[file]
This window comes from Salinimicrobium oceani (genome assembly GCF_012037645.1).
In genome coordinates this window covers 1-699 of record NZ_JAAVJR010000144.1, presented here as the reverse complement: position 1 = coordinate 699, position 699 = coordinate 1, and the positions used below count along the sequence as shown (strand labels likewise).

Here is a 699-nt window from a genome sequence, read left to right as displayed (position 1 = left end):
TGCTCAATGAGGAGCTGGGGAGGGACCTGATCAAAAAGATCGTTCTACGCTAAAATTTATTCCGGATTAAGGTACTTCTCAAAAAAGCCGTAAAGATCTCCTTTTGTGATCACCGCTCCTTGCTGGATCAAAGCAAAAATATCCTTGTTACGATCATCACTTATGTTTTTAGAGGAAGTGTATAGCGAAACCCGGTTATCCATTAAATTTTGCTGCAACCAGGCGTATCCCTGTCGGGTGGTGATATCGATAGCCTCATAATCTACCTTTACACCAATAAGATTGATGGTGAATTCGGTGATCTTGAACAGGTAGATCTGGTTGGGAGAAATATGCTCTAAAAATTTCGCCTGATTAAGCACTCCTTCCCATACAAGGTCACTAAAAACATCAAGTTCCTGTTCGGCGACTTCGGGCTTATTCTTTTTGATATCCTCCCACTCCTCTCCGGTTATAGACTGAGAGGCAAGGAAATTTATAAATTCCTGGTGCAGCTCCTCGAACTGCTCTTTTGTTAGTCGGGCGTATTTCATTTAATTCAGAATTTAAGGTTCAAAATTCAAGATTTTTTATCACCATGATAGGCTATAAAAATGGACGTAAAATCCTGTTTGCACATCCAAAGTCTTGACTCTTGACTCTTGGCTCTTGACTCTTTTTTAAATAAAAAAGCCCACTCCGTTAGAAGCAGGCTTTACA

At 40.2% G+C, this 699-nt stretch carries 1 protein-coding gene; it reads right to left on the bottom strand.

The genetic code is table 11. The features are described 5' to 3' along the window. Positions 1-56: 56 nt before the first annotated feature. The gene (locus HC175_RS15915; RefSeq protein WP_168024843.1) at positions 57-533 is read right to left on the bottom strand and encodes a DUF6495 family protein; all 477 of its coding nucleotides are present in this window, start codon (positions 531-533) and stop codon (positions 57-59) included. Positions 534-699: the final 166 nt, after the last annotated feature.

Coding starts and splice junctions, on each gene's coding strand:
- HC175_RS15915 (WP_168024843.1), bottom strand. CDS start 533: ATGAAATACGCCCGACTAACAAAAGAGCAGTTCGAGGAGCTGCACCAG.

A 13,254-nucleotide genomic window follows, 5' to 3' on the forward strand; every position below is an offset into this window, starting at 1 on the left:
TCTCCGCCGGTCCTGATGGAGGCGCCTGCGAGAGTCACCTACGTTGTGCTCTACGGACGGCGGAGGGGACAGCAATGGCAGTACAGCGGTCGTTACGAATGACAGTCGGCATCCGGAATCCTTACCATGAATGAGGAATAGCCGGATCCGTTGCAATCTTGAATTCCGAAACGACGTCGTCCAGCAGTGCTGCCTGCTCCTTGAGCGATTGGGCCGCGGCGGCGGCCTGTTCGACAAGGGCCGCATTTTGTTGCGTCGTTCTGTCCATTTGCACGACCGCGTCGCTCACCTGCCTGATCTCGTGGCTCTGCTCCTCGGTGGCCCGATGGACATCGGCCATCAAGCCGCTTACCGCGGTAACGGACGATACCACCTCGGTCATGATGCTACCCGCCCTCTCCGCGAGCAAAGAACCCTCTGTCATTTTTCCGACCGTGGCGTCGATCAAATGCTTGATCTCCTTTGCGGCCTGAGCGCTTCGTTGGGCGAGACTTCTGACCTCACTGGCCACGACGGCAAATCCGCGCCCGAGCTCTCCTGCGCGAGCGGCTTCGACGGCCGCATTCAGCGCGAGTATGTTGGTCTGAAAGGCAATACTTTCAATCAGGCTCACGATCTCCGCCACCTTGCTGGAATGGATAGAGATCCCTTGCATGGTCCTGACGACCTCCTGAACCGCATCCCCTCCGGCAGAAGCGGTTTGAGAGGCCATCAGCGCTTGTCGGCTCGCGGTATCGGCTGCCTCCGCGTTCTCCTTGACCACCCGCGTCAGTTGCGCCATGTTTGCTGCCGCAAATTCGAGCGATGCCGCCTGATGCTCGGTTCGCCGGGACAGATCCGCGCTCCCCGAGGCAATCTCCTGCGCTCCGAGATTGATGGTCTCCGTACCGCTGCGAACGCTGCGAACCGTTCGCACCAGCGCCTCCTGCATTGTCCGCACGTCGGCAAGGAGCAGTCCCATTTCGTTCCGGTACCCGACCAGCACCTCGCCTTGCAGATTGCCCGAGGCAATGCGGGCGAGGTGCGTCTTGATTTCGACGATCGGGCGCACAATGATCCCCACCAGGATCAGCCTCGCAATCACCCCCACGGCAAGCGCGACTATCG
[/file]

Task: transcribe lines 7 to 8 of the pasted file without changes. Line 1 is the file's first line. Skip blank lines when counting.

Coding starts and splice junctions, on each gene's coding strand:
- HC175_RS15915 (WP_168024843.1), bottom strand. CDS start 533: ATGAAATACGCCCGACTAACAAAAGAGCAGTTCGAGGAGCTGCACCAG.